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Inextricable relationship between ideology and good governance

November 21, 2017

Writer says any political system that ensures good governance is an important consideration.



By P Ramasamy

My piece “There is no system of governance without ideology” (FMT, Nov 20) elicited a few comments in the letters to editor column.

TK Chua was one of those who commented, saying that while it was true that no system of government was free of ideology, surely there should not be the blind pursuit of ideological concerns without giving importance to good governance, pragmatism, a corruption-free government, sound principles and ethics.

I totally agree with Chua on the need for these for any system of government, whether socialist or capitalist.

In fact, I would agree that these be the minimal prerequisites for any political system to take off.

I have always enjoyed the articles written by Chua.

Among the many contributors to FMT, I find his analysis sharp and to the point. He is not the type who argues in circles.

Actually, I have no fundamental disagreement with Chua.

It is more a question of nuances and emphasis. In fact, a full-fledged discourse on ideologies and their relationship to good governance can be a lengthy one.

Yes, I am all for a good political system whatever it is called but the ideological underpinnings cannot be dismissed.

I am for good governance, pragmatism, sound ethics and principles, a corruption-free government where the divide between the rich and the poor are eventually bridged in economic, political and social terms.

There is no point of having a “great” socialist government when some fundamental questions of good governance are not addressed.

Similarly, what is the point of having a “good” capitalist system devoid of principles of good governance?

There is no point in blindly focusing on ideology of a political system without measuring its concrete performance in terms of good governance.

The test is not ideology but whether such an ideology can bring about maximum happiness or contentment.

It is not that we should forsake ideology. Even if we forsake ideology, no human being is free of ideology.

Whether we are politicians or decision makers, our thoughts and decisions are derived from the numerous influences that have impacted our lives and how we see the world.

Singapore is a good example of a country that followed the dictates of neoliberal ideology to the tilt, but it nonetheless did not side step the issue of good governance.

This is Chua’s central point. I concur.

This would perhaps explain why the system in Singapore continues to be relevant but we cannot ignore that clouds of dissent are also gathering.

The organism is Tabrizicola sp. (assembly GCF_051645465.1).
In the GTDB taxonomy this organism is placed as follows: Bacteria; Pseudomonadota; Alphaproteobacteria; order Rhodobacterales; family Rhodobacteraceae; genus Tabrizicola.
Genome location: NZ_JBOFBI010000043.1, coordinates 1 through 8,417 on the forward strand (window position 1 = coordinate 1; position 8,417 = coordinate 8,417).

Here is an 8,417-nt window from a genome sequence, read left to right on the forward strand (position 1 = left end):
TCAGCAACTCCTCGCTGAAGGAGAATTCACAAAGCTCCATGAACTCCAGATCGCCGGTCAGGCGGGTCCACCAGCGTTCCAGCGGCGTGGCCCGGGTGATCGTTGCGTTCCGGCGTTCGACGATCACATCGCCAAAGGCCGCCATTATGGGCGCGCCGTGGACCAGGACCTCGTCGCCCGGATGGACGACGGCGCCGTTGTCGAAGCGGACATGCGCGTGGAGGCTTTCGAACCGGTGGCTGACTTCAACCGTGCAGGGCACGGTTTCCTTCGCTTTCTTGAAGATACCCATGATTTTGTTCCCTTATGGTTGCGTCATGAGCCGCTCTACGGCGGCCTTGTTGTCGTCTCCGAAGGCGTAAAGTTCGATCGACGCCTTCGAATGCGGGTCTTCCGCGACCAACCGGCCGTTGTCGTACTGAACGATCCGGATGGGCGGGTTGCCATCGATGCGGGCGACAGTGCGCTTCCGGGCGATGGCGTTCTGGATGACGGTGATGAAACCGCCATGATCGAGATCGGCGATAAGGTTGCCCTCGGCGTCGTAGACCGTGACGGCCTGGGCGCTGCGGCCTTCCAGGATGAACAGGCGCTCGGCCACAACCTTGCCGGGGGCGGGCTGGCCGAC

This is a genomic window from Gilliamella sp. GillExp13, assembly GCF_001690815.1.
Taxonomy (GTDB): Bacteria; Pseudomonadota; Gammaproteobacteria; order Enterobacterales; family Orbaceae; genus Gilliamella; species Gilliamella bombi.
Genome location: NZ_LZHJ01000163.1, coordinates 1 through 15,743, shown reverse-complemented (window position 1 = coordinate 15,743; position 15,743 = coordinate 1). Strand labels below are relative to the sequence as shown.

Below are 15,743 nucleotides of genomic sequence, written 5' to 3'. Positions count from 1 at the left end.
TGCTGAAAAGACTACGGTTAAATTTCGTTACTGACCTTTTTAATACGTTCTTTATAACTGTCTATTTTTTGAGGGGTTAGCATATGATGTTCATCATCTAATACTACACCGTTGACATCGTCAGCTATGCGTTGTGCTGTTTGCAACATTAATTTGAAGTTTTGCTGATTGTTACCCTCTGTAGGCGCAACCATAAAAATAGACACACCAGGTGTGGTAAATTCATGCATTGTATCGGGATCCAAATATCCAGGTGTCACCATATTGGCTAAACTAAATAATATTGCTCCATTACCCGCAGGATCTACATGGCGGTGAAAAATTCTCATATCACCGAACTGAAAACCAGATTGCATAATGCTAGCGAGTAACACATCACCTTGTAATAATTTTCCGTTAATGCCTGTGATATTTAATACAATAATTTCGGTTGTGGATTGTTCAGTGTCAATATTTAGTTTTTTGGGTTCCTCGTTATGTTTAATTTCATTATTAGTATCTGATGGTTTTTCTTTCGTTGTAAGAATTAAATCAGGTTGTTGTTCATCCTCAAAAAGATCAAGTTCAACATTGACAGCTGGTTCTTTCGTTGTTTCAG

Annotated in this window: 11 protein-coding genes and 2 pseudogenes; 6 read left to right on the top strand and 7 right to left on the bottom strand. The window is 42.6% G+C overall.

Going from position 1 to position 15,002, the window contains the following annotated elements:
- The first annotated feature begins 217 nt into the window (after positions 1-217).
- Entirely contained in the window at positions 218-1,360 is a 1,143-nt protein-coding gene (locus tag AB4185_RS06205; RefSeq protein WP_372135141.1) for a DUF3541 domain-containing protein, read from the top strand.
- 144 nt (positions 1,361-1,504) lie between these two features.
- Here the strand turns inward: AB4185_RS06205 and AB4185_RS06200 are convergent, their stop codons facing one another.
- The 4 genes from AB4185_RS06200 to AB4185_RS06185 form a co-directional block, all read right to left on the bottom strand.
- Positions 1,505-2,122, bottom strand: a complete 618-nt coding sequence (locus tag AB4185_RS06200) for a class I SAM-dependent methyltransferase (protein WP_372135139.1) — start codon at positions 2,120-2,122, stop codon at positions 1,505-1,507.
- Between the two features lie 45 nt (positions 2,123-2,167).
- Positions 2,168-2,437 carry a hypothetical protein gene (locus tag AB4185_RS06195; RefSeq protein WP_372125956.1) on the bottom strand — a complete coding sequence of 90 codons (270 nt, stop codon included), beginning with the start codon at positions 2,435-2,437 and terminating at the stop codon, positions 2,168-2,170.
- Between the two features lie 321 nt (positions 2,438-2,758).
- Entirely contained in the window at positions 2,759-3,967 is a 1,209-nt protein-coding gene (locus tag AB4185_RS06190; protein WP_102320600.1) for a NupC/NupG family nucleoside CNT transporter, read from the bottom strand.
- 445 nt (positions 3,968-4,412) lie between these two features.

Not because there is no good governance, perhaps there is too much of “guiding” that has affected the freedom of Singapore’s younger generation.

It would be wrong to assume we are caught in a straightjacket of having to contend with a few ideological beliefs.

It must be realised even within a certain ideology that there are so many variants that sometimes these variants appear to be diametrical opposites to each other.

In Malaysia, the differences between Barisan Nasional (BN) and Pakatan Harapan (PH) are to be sought in the realm of good governance.

It is not so much the ideological debate that rages on between the adherents of both the coalitions, but rather the question of bringing about political and social change.

In this respect, since BN has failed, PH wants to step up to address the issue by taking on the former in the general election.

Parti Sosialis Malaysia (PSM) also believes in socialism but not the revolutionary version. Instead, it is one that thinks that the capitalism system can be reformed through parliamentary means.

How a political system ensures good governance is an important consideration in the present debate.

Although I am agreeable that the issue of good governance cannot be sidestepped, I still believe that there is an inextricable relationship between it and ideology.

In fact, I would argue that it is the profound belief in a set of ideas (constitutes ideology) that provides the basis for good governance.

Ideology and good governance are inextricably related to one another.

Ramasamy Palanisamy is Penang deputy chief minister II.

The views expressed are those of the author and do not necessarily reflect those of FMT.

There is no system of governance without ideology

Governance matters, not ideologies


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